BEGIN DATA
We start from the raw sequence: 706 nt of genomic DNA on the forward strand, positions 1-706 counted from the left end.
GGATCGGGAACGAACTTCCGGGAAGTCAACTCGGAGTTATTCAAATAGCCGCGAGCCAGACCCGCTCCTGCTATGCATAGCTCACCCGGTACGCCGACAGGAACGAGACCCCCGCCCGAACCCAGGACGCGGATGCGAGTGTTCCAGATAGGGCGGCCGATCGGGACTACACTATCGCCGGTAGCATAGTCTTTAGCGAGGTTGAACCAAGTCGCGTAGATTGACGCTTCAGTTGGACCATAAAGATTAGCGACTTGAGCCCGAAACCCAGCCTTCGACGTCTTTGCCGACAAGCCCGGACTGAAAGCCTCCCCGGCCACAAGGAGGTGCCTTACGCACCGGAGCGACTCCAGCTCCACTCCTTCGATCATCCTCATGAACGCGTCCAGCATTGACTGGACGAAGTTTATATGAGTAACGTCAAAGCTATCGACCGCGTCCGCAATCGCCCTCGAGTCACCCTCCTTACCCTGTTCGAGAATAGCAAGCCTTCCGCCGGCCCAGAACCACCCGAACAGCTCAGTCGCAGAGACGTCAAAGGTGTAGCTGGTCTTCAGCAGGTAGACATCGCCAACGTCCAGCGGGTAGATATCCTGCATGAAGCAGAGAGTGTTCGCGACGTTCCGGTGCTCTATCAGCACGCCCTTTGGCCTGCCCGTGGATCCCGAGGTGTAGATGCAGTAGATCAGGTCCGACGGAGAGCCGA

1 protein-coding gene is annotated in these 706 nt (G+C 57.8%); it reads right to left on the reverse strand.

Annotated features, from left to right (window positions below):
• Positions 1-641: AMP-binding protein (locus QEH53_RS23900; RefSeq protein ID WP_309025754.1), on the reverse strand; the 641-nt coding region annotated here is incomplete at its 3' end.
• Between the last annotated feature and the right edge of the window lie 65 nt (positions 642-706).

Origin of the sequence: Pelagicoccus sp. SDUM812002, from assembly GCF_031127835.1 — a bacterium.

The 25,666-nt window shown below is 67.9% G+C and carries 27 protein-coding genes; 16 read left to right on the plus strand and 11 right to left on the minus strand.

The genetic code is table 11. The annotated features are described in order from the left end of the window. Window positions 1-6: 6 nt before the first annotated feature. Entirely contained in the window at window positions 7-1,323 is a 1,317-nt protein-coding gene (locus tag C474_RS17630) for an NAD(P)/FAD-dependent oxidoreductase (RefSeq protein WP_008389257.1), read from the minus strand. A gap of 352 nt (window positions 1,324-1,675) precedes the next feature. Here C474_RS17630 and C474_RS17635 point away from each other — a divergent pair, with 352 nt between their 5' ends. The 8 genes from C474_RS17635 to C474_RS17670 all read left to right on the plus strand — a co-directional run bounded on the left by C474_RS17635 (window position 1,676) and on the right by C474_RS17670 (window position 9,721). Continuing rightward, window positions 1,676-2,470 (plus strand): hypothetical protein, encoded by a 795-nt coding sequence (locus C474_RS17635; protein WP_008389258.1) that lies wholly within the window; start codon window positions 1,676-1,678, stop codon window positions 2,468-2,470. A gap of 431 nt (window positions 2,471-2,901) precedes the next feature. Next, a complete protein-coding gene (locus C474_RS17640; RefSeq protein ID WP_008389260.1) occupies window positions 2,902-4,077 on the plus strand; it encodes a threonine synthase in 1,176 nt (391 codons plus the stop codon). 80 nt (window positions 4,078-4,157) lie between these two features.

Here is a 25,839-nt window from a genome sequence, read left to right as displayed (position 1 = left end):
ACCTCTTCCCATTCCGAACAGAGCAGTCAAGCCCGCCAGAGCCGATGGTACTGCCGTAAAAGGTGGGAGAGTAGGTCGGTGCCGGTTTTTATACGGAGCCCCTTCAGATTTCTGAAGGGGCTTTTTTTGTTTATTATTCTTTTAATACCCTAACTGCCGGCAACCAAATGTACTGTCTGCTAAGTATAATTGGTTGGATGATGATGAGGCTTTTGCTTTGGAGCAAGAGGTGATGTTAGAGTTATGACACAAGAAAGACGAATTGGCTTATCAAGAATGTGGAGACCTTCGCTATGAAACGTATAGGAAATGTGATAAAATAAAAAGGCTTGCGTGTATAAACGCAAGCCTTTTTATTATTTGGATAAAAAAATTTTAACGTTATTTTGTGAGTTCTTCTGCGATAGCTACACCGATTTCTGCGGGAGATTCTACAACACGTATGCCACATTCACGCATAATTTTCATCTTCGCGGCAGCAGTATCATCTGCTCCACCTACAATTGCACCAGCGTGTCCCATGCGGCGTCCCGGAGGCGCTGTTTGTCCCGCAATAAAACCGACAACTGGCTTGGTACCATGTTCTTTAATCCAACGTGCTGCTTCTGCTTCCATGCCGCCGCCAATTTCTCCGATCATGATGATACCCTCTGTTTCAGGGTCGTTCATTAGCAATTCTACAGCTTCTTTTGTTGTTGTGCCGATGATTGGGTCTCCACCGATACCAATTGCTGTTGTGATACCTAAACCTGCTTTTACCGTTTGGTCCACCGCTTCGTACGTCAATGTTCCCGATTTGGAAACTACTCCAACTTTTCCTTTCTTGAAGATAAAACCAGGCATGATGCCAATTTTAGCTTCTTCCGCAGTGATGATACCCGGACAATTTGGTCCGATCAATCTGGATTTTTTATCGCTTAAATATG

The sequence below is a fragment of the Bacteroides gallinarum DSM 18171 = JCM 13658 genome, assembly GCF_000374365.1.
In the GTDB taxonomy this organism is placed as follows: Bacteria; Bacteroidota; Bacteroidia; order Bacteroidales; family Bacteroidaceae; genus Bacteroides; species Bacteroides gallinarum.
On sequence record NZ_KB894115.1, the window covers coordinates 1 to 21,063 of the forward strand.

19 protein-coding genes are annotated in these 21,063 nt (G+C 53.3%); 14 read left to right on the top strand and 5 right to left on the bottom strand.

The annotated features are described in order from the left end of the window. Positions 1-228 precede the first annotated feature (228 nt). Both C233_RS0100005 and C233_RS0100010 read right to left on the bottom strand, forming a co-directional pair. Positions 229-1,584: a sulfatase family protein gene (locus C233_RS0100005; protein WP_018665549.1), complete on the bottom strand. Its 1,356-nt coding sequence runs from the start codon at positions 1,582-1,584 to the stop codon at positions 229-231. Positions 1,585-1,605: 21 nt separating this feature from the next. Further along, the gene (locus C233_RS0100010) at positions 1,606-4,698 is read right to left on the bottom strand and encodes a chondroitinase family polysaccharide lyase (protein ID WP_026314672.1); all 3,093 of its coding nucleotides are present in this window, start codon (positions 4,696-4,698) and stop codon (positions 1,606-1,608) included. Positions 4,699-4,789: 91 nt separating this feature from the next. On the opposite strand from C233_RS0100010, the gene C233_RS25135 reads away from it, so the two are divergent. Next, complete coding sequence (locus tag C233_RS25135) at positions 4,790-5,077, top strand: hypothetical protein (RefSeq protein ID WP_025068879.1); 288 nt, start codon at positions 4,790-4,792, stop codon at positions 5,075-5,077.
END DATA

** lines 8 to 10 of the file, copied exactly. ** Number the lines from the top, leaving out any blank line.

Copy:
The 25,666-nt window shown below is 67.9% G+C and carries 27 protein-coding genes; 16 read left to right on the plus strand and 11 right to left on the minus strand.

The genetic code is table 11. The annotated features are described in order from the left end of the window. Window positions 1-6: 6 nt before the first annotated feature. Entirely contained in the window at window positions 7-1,323 is a 1,317-nt protein-coding gene (locus tag C474_RS17630) for an NAD(P)/FAD-dependent oxidoreductase (RefSeq protein WP_008389257.1), read from the minus strand. A gap of 352 nt (window positions 1,324-1,675) precedes the next feature. Here C474_RS17630 and C474_RS17635 point away from each other — a divergent pair, with 352 nt between their 5' ends. The 8 genes from C474_RS17635 to C474_RS17670 all read left to right on the plus strand — a co-directional run bounded on the left by C474_RS17635 (window position 1,676) and on the right by C474_RS17670 (window position 9,721). Continuing rightward, window positions 1,676-2,470 (plus strand): hypothetical protein, encoded by a 795-nt coding sequence (locus C474_RS17635; protein WP_008389258.1) that lies wholly within the window; start codon window positions 1,676-1,678, stop codon window positions 2,468-2,470. A gap of 431 nt (window positions 2,471-2,901) precedes the next feature. Next, a complete protein-coding gene (locus C474_RS17640; RefSeq protein ID WP_008389260.1) occupies window positions 2,902-4,077 on the plus strand; it encodes a threonine synthase in 1,176 nt (391 codons plus the stop codon). 80 nt (window positions 4,078-4,157) lie between these two features.

Here is a 25,839-nt window from a genome sequence, read left to right as displayed (position 1 = left end):